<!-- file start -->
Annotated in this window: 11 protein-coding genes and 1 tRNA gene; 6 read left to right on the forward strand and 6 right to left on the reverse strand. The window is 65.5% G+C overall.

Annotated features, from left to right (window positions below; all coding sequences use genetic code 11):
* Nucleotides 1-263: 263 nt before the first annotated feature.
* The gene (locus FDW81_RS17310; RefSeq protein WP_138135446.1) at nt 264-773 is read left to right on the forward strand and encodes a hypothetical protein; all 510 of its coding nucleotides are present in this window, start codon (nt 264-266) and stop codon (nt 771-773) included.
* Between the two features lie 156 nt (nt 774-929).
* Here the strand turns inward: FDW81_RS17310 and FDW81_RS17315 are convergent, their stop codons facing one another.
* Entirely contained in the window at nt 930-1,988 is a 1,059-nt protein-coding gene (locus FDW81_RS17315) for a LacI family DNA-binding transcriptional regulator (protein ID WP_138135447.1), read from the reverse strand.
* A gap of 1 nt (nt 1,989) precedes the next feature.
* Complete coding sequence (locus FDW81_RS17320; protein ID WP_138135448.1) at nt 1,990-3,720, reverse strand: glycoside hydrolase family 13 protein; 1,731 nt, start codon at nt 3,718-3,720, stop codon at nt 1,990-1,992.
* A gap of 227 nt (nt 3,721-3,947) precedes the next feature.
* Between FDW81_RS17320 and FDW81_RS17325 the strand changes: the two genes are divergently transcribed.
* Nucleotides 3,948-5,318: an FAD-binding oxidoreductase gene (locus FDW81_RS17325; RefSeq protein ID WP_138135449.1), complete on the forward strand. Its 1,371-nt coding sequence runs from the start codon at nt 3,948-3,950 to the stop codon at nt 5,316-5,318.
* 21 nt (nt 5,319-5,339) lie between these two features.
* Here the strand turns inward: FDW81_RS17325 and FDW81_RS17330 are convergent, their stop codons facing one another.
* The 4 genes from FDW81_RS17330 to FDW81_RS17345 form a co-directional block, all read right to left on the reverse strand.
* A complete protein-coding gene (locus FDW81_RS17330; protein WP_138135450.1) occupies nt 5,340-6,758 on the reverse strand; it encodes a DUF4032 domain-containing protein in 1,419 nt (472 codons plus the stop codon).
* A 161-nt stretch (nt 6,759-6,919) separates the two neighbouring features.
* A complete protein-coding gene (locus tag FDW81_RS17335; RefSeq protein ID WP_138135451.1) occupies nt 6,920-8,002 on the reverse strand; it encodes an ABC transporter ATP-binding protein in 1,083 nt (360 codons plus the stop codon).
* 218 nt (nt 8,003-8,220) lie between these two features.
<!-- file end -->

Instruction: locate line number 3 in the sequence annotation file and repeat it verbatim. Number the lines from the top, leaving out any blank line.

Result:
* Nucleotides 1-263: 263 nt before the first annotated feature.